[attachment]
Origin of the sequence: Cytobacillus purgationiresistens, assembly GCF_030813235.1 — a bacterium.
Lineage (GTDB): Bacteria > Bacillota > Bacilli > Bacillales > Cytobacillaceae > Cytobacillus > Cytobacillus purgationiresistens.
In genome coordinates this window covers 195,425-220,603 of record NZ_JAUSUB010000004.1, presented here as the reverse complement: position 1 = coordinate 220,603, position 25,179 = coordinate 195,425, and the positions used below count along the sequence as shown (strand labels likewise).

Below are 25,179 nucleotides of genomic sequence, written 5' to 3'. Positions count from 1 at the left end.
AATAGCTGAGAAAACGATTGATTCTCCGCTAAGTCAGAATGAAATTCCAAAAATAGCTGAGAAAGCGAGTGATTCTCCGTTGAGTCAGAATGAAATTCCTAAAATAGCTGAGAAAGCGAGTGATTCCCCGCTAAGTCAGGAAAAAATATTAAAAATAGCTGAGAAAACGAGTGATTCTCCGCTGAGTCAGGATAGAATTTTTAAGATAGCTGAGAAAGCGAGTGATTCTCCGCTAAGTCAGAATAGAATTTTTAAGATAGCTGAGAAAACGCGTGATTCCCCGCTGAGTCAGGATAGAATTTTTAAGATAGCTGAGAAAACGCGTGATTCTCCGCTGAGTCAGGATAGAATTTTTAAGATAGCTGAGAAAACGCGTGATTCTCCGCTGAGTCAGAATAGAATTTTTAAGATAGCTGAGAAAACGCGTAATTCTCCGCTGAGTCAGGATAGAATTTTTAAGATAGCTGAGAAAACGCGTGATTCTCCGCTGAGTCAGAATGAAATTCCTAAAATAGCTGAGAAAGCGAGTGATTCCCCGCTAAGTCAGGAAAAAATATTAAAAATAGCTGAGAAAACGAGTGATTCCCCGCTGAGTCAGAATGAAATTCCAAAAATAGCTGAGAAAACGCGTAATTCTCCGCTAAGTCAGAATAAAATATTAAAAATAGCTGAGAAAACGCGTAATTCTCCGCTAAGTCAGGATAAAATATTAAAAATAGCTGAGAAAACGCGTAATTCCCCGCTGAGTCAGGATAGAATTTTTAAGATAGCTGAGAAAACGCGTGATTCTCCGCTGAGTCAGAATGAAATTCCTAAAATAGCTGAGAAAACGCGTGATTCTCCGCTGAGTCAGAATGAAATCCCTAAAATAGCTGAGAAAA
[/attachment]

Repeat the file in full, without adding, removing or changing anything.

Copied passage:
Origin of the sequence: Cytobacillus purgationiresistens, assembly GCF_030813235.1 — a bacterium.
Lineage (GTDB): Bacteria > Bacillota > Bacilli > Bacillales > Cytobacillaceae > Cytobacillus > Cytobacillus purgationiresistens.
In genome coordinates this window covers 195,425-220,603 of record NZ_JAUSUB010000004.1, presented here as the reverse complement: position 1 = coordinate 220,603, position 25,179 = coordinate 195,425, and the positions used below count along the sequence as shown (strand labels likewise).

Below are 25,179 nucleotides of genomic sequence, written 5' to 3'. Positions count from 1 at the left end.
AATAGCTGAGAAAACGATTGATTCTCCGCTAAGTCAGAATGAAATTCCAAAAATAGCTGAGAAAGCGAGTGATTCTCCGTTGAGTCAGAATGAAATTCCTAAAATAGCTGAGAAAGCGAGTGATTCCCCGCTAAGTCAGGAAAAAATATTAAAAATAGCTGAGAAAACGAGTGATTCTCCGCTGAGTCAGGATAGAATTTTTAAGATAGCTGAGAAAGCGAGTGATTCTCCGCTAAGTCAGAATAGAATTTTTAAGATAGCTGAGAAAACGCGTGATTCCCCGCTGAGTCAGGATAGAATTTTTAAGATAGCTGAGAAAACGCGTGATTCTCCGCTGAGTCAGGATAGAATTTTTAAGATAGCTGAGAAAACGCGTGATTCTCCGCTGAGTCAGAATAGAATTTTTAAGATAGCTGAGAAAACGCGTAATTCTCCGCTGAGTCAGGATAGAATTTTTAAGATAGCTGAGAAAACGCGTGATTCTCCGCTGAGTCAGAATGAAATTCCTAAAATAGCTGAGAAAGCGAGTGATTCCCCGCTAAGTCAGGAAAAAATATTAAAAATAGCTGAGAAAACGAGTGATTCCCCGCTGAGTCAGAATGAAATTCCAAAAATAGCTGAGAAAACGCGTAATTCTCCGCTAAGTCAGAATAAAATATTAAAAATAGCTGAGAAAACGCGTAATTCTCCGCTAAGTCAGGATAAAATATTAAAAATAGCTGAGAAAACGCGTAATTCCCCGCTGAGTCAGGATAGAATTTTTAAGATAGCTGAGAAAACGCGTGATTCTCCGCTGAGTCAGAATGAAATTCCTAAAATAGCTGAGAAAACGCGTGATTCTCCGCTGAGTCAGAATGAAATCCCTAAAATAGCTGAGAAAA